Moved by Mr. Ilaeket, seconded by
Mr. Balcom, that the Secretary of Coun
cil and Presiding officer close the deal
aforesaid and give such papers as may be j
necessary. Carried.
C. .JAY GOODNOI oil, Sec.
(ireat Hen and Tobacco.
Wise people do not condemn tobac
jco when used in moderation. Profes-
I sor Huxley said, "Smoking is a com
| fortable and laudable practice, is pro
i ductive of good, and there is no more
I harm in a pipe of tobacco than in a cup
i of tea." The late Rev. C. H. Spur
i geon, at the end of one of his sermons,
j said, "I intend to smoke a good cigar
1 to the glory of God before I goto bed
j to-night, for 1 have found intense pain
j relieved, a weary brain soothed and
, calm, refreshing sleep obtained by a
! cigar." Bishop Burnett remarked, "1
i always smoke while I write," and Bish-
I op Fletcher said "I smother my cares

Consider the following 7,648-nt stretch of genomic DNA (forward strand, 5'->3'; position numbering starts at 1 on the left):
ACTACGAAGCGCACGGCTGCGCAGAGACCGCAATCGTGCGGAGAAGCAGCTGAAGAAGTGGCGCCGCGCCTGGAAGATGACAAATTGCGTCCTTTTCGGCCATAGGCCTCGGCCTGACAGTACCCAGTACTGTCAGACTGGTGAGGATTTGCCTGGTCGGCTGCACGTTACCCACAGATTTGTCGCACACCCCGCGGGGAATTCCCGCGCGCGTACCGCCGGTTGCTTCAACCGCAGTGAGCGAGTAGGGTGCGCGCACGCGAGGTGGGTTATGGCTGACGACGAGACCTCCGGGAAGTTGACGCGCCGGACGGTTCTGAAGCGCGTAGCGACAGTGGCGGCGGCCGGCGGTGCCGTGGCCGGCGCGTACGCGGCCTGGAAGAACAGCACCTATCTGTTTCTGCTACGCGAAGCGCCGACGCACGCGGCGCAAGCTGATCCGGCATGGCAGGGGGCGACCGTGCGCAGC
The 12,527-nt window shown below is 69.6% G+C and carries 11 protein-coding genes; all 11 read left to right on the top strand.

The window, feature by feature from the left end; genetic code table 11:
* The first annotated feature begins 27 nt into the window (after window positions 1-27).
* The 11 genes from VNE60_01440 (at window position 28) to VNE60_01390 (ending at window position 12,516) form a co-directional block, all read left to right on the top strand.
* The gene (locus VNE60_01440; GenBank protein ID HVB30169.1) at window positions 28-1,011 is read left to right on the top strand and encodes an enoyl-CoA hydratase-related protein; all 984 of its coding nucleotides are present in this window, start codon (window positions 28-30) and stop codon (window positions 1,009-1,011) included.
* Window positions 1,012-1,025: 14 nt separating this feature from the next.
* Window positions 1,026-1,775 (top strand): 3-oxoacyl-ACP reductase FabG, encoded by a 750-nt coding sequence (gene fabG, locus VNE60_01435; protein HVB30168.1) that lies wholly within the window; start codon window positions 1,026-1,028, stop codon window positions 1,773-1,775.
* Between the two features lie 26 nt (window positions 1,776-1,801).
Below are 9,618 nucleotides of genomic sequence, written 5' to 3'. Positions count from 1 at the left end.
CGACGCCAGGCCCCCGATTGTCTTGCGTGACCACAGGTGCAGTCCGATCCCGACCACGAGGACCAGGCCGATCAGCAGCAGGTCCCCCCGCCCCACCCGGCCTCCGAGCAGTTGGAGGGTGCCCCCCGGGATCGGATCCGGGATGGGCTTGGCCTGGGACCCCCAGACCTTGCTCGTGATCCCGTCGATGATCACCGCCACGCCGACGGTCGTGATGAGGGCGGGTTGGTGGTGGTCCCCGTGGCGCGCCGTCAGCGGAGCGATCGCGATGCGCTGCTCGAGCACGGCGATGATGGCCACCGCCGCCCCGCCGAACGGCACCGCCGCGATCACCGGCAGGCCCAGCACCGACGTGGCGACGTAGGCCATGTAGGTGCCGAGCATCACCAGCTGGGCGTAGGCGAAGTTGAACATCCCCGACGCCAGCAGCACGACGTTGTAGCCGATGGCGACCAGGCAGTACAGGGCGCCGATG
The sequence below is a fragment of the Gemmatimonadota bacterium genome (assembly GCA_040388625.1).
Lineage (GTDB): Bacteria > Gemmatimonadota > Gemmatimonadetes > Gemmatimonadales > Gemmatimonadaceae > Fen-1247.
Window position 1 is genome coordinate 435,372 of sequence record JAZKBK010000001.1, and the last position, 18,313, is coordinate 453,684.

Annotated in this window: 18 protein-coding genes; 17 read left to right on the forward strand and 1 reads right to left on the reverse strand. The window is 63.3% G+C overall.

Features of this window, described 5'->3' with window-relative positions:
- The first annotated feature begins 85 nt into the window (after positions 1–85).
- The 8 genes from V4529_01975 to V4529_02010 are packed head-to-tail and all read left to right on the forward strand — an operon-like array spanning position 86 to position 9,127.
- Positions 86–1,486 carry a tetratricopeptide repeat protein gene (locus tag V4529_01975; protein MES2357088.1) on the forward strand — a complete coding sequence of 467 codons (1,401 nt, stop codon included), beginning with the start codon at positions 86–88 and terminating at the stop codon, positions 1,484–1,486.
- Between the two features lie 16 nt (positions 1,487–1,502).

i in tobacco." Lord Clarendon avowed,
| "No man in Europe loves a good smoke
better than 1." Lord Brougham do
| clared, "I certainly derived the great
est benefit from a pipe of tobacco."
Thackeray commended tobacco as "one
of the greatest comforts of my life—a
kind companion, a gentle stimulant,
an amiable anodyne, a cementer of
Somebody who likes to juggle with
figures ban computed from some basis
that there are 10,000,000 in use in all the
world, according to London Cycle. He
goes onto say that if these wheels were
placed in one procession, with thirty
passing in a minute, it would take
nearly a year,day and night, in passing
a given point.